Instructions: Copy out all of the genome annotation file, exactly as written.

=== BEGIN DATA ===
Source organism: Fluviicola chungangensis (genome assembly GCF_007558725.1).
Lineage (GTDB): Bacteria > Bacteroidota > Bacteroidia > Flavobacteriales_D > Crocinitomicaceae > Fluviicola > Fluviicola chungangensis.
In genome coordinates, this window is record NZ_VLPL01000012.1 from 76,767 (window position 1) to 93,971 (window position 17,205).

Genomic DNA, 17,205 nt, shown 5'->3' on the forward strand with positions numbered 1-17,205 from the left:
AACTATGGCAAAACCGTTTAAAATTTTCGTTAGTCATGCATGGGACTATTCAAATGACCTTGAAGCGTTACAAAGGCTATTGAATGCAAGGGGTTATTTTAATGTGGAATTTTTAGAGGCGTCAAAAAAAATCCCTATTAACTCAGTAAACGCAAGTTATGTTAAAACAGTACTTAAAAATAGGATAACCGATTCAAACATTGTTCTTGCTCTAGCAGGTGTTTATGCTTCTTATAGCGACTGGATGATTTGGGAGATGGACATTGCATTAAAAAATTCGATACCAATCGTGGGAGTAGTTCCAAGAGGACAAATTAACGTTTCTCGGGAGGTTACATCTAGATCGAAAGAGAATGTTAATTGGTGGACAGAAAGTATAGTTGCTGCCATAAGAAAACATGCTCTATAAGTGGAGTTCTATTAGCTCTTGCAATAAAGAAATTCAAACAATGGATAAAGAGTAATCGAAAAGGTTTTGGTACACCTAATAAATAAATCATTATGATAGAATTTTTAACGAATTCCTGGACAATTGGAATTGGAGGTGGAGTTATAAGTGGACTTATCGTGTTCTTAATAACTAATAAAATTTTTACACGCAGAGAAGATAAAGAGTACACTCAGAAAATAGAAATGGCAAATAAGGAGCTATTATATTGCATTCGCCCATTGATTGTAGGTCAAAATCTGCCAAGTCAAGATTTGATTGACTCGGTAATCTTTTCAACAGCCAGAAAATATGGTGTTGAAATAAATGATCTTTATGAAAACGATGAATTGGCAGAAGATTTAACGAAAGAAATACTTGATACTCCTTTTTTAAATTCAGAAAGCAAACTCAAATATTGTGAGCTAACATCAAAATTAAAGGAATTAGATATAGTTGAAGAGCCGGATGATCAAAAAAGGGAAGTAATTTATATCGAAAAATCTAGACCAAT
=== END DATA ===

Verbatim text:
Source organism: Fluviicola chungangensis (genome assembly GCF_007558725.1).
Lineage (GTDB): Bacteria > Bacteroidota > Bacteroidia > Flavobacteriales_D > Crocinitomicaceae > Fluviicola > Fluviicola chungangensis.
In genome coordinates, this window is record NZ_VLPL01000012.1 from 76,767 (window position 1) to 93,971 (window position 17,205).

Genomic DNA, 17,205 nt, shown 5'->3' on the forward strand with positions numbered 1-17,205 from the left:
AACTATGGCAAAACCGTTTAAAATTTTCGTTAGTCATGCATGGGACTATTCAAATGACCTTGAAGCGTTACAAAGGCTATTGAATGCAAGGGGTTATTTTAATGTGGAATTTTTAGAGGCGTCAAAAAAAATCCCTATTAACTCAGTAAACGCAAGTTATGTTAAAACAGTACTTAAAAATAGGATAACCGATTCAAACATTGTTCTTGCTCTAGCAGGTGTTTATGCTTCTTATAGCGACTGGATGATTTGGGAGATGGACATTGCATTAAAAAATTCGATACCAATCGTGGGAGTAGTTCCAAGAGGACAAATTAACGTTTCTCGGGAGGTTACATCTAGATCGAAAGAGAATGTTAATTGGTGGACAGAAAGTATAGTTGCTGCCATAAGAAAACATGCTCTATAAGTGGAGTTCTATTAGCTCTTGCAATAAAGAAATTCAAACAATGGATAAAGAGTAATCGAAAAGGTTTTGGTACACCTAATAAATAAATCATTATGATAGAATTTTTAACGAATTCCTGGACAATTGGAATTGGAGGTGGAGTTATAAGTGGACTTATCGTGTTCTTAATAACTAATAAAATTTTTACACGCAGAGAAGATAAAGAGTACACTCAGAAAATAGAAATGGCAAATAAGGAGCTATTATATTGCATTCGCCCATTGATTGTAGGTCAAAATCTGCCAAGTCAAGATTTGATTGACTCGGTAATCTTTTCAACAGCCAGAAAATATGGTGTTGAAATAAATGATCTTTATGAAAACGATGAATTGGCAGAAGATTTAACGAAAGAAATACTTGATACTCCTTTTTTAAATTCAGAAAGCAAACTCAAATATTGTGAGCTAACATCAAAATTAAAGGAATTAGATATAGTTGAAGAGCCGGATGATCAAAAAAGGGAAGTAATTTATATCGAAAAATCTAGACCAAT